The energy companies are infamous for their varying and undependable electrical energy prices. There is clearly an upward pattern.
With solar panels and basic math, we can compute just how much electrical power will be produced, and most importantly, at what rate, for at least the next 20 years (fixed energy costs).
What are the various payment options?
We have many flexible purchasing agreements for customers who would like to install a new home solar system. There are three different payment options, making them a viable choice for customers of all budgets. The payment options include Lease, PPA, and Purchase.
- Low, fixed payments each month
- System insurance for 20 years, including maintenance
- Flexible end-of-term options, including system upgrade, lease extension, and free panel removal
Power Purchase Agreement (PPA)
- We own the solar panel system
- $0 down for installation
- Customers only pay for the solar energy that they use
- Customer pays for the system upfront and owns the system
- System monitoring and maintenance for 20 years
- Receive 30% federal tax credit
- See a return on investment within 7-10 years
What happens when the contract for my lease is finished?
We provide our customers with a few different options for when their lease contract is up. Customers can upgrade their equipment to the newest solar technology available, extend the agreement, or have the panels removed at no cost.
What is the warranty?
The Lease and PPA include a 20-year warranty during the lifetime of the system. This warranty exceeds that of most other solar installers’ warranties.
Frequently Asked Questions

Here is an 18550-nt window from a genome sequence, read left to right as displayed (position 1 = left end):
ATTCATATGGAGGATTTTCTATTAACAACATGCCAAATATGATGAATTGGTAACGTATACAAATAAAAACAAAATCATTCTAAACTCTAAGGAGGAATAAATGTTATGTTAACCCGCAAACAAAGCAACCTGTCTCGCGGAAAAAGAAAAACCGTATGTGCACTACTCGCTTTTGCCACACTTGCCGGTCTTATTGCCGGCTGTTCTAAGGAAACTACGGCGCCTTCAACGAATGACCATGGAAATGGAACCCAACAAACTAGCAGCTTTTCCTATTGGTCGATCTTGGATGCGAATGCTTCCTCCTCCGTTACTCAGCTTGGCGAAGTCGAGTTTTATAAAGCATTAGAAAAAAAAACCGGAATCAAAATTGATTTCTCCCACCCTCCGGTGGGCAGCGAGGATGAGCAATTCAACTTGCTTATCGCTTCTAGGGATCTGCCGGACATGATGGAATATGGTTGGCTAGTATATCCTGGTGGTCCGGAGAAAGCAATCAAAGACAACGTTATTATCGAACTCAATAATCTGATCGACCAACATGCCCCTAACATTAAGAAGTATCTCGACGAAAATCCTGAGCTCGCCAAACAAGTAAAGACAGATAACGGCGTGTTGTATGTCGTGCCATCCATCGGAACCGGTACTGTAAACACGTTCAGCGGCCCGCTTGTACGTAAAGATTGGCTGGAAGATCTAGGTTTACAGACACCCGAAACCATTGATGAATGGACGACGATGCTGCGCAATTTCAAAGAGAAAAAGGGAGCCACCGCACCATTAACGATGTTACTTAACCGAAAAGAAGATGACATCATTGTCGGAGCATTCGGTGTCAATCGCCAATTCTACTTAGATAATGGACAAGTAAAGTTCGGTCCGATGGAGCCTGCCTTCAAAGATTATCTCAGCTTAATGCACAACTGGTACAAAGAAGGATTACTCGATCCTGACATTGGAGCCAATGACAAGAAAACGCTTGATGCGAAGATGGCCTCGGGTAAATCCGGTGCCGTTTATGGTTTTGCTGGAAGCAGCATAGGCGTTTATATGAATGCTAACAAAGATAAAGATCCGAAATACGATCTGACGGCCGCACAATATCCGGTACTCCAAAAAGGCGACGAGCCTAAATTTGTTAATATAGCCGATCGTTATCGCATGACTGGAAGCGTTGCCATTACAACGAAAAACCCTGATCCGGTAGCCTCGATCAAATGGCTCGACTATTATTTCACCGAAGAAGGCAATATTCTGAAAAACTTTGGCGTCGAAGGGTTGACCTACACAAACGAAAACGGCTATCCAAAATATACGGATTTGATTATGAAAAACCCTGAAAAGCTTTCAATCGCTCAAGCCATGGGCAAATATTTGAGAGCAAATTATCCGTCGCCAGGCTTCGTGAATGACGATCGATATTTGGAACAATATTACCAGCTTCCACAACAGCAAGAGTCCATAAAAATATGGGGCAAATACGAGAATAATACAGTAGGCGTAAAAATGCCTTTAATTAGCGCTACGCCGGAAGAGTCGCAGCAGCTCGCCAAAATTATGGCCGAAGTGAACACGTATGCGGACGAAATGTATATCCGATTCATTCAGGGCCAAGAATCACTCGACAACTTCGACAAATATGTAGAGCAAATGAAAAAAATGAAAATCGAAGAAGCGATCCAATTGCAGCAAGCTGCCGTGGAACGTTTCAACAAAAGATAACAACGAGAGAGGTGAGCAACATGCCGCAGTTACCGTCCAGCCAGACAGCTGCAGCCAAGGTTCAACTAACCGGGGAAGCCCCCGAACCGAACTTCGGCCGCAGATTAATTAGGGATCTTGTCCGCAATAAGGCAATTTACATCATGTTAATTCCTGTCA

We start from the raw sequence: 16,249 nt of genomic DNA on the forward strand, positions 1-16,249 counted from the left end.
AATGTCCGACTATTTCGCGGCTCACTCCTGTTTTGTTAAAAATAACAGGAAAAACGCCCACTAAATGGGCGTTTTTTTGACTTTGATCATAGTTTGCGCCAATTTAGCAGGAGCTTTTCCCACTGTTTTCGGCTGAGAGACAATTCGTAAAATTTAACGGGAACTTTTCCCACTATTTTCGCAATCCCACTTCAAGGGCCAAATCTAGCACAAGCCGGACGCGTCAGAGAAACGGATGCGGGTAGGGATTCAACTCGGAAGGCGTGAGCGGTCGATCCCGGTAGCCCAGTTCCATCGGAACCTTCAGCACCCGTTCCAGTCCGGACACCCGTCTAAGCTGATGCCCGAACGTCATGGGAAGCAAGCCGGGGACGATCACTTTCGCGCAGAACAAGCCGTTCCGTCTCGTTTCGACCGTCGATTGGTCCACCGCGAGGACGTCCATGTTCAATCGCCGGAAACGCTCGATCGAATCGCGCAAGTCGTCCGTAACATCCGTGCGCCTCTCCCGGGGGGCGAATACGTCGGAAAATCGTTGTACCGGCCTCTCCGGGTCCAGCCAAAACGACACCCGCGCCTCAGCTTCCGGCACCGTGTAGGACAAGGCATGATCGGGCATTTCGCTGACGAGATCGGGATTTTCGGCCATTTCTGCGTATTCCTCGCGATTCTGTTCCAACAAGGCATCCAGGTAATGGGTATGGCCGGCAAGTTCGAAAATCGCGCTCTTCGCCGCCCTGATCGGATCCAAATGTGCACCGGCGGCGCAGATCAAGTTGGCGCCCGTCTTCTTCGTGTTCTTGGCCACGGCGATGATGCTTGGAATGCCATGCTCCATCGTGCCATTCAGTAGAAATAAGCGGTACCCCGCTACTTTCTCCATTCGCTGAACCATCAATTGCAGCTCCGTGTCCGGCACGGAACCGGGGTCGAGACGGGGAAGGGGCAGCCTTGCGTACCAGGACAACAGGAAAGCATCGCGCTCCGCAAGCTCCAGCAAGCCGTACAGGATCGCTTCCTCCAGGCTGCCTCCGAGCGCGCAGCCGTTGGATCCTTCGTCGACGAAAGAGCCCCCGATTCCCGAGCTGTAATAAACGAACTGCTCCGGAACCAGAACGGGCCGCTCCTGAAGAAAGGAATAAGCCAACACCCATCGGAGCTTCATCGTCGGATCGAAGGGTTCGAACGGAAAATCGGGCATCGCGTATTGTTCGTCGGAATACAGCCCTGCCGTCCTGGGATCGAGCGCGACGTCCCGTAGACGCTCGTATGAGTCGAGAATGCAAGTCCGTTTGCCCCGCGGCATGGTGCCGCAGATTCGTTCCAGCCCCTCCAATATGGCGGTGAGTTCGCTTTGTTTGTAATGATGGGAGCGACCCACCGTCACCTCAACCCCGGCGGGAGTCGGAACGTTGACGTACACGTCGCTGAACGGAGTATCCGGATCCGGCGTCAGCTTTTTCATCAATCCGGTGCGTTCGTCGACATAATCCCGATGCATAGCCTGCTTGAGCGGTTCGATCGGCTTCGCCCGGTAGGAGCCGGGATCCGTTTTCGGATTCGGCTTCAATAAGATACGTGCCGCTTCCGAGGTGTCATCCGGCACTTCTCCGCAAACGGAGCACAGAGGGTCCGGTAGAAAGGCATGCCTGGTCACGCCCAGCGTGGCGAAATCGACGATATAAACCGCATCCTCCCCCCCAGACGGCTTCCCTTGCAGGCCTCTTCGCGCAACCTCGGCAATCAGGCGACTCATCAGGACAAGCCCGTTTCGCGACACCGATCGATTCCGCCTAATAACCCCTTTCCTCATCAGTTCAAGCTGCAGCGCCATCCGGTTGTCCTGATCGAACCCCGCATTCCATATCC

How Can I Build My Own Solar Panel?
A solar cell is a device for converting energy from the sun into electricity. The high-efficiency solar cells you can buy are made from highly processed silicon, and require huge factories, high temperatures, vacuum equipment, and lots of money. If you are willing to sacrifice efficiency for the ability to make our own solar cells in the kitchen out of materials from the neighborhood hardware store, we can demonstrate a working solar cell in about an hour.
The solar cell is made from these materials:
A sheet of copper flashing from the hardware store. This normally costs about £2.00 per square foot. We will need about half a square foot.
Two alligator clip leads.
A sensitive micro-ammeter that can read currents between 10 and 50 microamperes. loads of places sell small LCD multimeters that will do, but I used a small surplus meter with a needle.
An electric stove. My kitchen stove is gas, so I bought a small one-burner electric hotplate for about £15. The little 700 watt burners probably won't work -- mine is 1100 watts, so the burner gets red hot.